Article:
When property managers are considering applications from prospective tenants they will check names against these nation-wide databases to protect the interests of the owner.

    If you are listed on a database you will be advised through a formal notice by the person who intends on making the listing.  

    If you believe the information is wrong, outdated or misleading you can raise this directly with the particular company that owns and maintains the database.

    A legitimate 'black mark' will remain on the database for a three year period before being removed - similar to demerit points if you are a licensed driver.

    This is a standard agreement whereby the owner agrees to allow the tenant to occupy the owner’s property under specified terms and conditions.

    This is called a 'lease agreement' and it is mandatory that the content of the lease, as prescribed in the Residential Tenancies Regulations, is used.

    This form can be identified by “Form 1AA”. The Lease has three parts - Part A, Part B and Part C.

    The wording of Parts A and B cannot be altered or deleted.

    Part A specifies the variables:

    • The identity of the tenant, owner and the property.
    • The type of tenancy (fixed or periodic).
    • The amount of the rent, when and how it will be paid.
    • How many people are permitted to occupy the premises.
    • If pets are permitted.
    • Who is to pay for water consumption.
    • The amount of the security bond.

    Part B addresses the general rights and obligations under the lease.

    Part C is where the owner and the tenant come to an agreement on other conditions that may apply to the lease that have not been addressed in Parts A and B.

    The additional conditions in Part C cannot go against the conditions in Parts A and B, must not be illegal, cannot go against the Residential Tenancies Act nor the Regulations and must not breach the Fair Trading Act.

    While it is possible to find accommodation while you are outside of Australia, it would be easier to apply for properties when you are in Australia.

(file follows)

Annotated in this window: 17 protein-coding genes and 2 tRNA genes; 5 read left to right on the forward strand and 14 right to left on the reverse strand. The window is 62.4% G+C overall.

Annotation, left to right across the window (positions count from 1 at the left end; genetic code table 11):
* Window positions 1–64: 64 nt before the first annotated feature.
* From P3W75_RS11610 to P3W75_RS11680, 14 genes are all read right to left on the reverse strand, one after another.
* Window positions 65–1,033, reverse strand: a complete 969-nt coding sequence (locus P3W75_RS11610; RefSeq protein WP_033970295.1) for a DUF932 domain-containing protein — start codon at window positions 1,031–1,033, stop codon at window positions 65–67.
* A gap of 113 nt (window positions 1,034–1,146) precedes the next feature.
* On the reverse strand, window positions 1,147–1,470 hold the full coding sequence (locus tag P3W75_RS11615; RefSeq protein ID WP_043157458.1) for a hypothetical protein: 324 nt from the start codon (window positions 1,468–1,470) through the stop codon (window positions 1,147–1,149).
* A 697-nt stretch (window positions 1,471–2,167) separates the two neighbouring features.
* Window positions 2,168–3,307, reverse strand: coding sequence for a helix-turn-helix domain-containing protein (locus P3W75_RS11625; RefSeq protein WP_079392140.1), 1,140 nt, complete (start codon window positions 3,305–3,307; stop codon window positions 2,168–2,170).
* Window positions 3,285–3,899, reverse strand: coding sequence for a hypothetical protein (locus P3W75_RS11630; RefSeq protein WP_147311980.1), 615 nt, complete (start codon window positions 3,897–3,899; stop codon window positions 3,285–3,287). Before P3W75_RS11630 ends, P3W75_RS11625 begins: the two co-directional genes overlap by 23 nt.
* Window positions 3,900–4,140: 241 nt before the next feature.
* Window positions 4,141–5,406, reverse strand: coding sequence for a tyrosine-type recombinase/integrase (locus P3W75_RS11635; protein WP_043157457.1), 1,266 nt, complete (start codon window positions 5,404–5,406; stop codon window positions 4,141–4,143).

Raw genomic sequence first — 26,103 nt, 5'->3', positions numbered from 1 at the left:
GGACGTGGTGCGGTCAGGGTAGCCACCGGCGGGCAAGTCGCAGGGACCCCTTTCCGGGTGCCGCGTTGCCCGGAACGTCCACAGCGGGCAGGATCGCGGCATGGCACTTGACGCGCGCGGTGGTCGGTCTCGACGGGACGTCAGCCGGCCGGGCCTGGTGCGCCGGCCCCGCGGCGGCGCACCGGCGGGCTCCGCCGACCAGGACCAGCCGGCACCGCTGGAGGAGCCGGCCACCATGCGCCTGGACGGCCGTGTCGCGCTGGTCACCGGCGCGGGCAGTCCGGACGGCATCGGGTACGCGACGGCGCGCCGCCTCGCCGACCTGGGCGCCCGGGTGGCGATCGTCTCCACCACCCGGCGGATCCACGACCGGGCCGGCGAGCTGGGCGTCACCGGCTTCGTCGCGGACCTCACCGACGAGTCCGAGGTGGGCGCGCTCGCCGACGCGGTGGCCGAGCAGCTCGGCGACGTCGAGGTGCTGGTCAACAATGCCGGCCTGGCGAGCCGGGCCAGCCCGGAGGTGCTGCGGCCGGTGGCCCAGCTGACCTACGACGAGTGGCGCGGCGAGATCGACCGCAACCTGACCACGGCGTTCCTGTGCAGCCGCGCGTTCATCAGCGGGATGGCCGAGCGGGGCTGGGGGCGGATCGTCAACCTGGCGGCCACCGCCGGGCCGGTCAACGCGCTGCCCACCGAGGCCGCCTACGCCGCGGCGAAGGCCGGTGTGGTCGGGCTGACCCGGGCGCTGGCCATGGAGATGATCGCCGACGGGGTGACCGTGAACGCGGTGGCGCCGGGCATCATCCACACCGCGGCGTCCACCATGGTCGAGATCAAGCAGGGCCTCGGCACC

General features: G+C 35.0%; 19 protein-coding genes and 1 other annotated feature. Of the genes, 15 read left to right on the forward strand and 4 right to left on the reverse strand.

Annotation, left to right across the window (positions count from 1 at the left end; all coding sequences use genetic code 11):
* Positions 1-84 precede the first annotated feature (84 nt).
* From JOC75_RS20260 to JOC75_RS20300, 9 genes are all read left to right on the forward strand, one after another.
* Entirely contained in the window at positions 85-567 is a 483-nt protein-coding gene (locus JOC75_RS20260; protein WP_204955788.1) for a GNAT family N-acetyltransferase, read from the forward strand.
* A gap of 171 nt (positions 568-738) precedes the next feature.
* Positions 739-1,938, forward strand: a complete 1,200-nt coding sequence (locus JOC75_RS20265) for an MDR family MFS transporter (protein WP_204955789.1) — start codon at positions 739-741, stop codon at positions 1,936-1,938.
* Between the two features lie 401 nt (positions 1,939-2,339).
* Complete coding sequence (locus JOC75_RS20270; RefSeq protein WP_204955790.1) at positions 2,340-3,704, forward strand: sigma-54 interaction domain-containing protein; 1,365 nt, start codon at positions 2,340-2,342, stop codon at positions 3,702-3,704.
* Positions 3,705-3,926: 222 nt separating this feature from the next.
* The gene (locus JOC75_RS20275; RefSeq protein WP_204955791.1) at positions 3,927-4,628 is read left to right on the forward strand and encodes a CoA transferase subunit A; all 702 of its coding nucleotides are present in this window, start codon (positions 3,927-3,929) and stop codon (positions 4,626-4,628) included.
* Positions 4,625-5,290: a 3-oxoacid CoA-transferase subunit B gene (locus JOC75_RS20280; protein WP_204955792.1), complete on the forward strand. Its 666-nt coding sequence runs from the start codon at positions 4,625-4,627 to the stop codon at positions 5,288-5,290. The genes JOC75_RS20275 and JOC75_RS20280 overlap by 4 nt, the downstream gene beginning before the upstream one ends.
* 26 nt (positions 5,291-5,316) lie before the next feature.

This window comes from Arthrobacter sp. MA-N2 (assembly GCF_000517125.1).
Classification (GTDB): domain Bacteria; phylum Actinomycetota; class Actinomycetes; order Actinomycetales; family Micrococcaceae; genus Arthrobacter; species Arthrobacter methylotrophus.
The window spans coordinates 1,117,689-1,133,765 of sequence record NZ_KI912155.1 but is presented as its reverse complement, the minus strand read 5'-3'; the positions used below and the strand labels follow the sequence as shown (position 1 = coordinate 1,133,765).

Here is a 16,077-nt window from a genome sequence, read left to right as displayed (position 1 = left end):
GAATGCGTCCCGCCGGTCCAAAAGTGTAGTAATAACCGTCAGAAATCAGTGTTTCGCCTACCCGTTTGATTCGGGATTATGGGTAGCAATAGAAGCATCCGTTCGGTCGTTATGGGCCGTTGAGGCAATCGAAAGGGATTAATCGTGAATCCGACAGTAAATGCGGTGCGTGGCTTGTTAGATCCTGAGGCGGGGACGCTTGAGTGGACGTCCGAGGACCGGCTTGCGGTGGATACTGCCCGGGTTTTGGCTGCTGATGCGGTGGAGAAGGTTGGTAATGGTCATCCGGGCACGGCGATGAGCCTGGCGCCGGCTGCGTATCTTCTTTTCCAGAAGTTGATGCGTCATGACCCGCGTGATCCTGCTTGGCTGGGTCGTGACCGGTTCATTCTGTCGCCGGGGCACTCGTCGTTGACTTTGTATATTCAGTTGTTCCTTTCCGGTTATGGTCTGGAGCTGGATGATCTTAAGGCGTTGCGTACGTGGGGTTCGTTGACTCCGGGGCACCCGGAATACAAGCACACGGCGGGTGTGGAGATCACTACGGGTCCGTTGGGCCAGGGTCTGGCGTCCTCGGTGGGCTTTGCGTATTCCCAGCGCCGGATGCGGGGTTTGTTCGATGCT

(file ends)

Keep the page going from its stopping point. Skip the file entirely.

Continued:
When you first arrive consider taking on some short term accommodation so that you can determine which areas are best suited to your lifestyle and budget.

    Other useful documentation would be a rental reference from your current agent/owner and evidence of your recent past income, ie wages and salaries. If you have been paying a mortgage, then a record of those mortgage payments would assist in satisfying the agent of your payment history.

    Character references are not essential but can be helpful where appropriate, such as from a parent, tutor, guardian, employer, Justice of the Peace (Notary Public), GP, local police officer, Member of Parliament or church elder.

    If your application is successful and you progress to signing a lease agreement, you will need to prove your identity with a classic Proof of Identity 100 point check.

    Usually this means providing evidence such as a current passport, drivers licence, bank statements, utility bills in your name, citizenship certificate or a combination of these or other documents to establish your bona fides.

    In-going costs to rent a property in Western Australia would generally be two weeks rent in advance, a security bond equivalent to four weeks rent and sometimes the option fee.

    Where should I look for properties?

    These days most people use reiwa.com to find properties available to rent, however rentals can also be found in local newspapers.

    If you find a property that attracts your interest contact the real estate agency to learn about opportunities to view the property in person.

    What do I do once I find a property I'm interested in?

    After viewing the property you can then make an application for it using standardised forms. These will be provided by the property manager.

    The application form for a Lease Agreement will require you to confirm your identity, provide references and referees where applicable, provide evidence of your financial status and to commit to the terms of the agreement as explained to you by the owner or property manager.

    The application also provides you with the opportunity to put forward any special conditions you want included in the lease agreement as well as consider any special conditions the owner may want to include in the lease agreement.

    You may be asked to pay an Option Fee during the application process.

    What happens after I have sent through the application?

    Once the owner or property manager has considered your application, usually within one or two days, you will be contacted and advised of the outcome.

    If successful, you can then make arrangements to meet with the property manager to sign a Lease Agreement.

    You will also be required to pay two week’s rent in advance, plus a security bond. If you are permitted to keep a pet then your security bond can be increased by an extra $260.

    The tenant’s security bond is lodged with the Bond Administrator which is a section of the State Government’s Department of Commerce.

    Your rights and responsibilities are covered by the Residential Tenancies Act.